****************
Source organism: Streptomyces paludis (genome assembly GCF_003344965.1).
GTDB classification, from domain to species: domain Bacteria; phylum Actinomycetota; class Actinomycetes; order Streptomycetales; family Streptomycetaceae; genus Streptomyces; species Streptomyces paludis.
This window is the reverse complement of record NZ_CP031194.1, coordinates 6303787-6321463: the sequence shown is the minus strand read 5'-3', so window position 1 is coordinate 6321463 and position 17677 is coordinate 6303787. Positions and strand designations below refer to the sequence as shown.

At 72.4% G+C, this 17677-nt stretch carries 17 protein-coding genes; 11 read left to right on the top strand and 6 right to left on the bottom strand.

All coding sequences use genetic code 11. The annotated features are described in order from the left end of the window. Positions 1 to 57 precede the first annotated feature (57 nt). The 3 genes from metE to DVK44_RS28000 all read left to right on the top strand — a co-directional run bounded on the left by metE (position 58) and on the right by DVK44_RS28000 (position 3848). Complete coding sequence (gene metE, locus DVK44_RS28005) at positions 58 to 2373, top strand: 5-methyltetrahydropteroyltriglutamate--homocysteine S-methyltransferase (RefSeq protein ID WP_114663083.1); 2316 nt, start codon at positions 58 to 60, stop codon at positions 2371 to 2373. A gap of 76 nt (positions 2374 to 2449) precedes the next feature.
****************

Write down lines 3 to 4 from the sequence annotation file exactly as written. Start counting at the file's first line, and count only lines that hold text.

This window is the reverse complement of record NZ_CP031194.1, coordinates 6303787-6321463: the sequence shown is the minus strand read 5'-3', so window position 1 is coordinate 6321463 and position 17677 is coordinate 6303787. Positions and strand designations below refer to the sequence as shown.

At 72.4% G+C, this 17677-nt stretch carries 17 protein-coding genes; 11 read left to right on the top strand and 6 right to left on the bottom strand.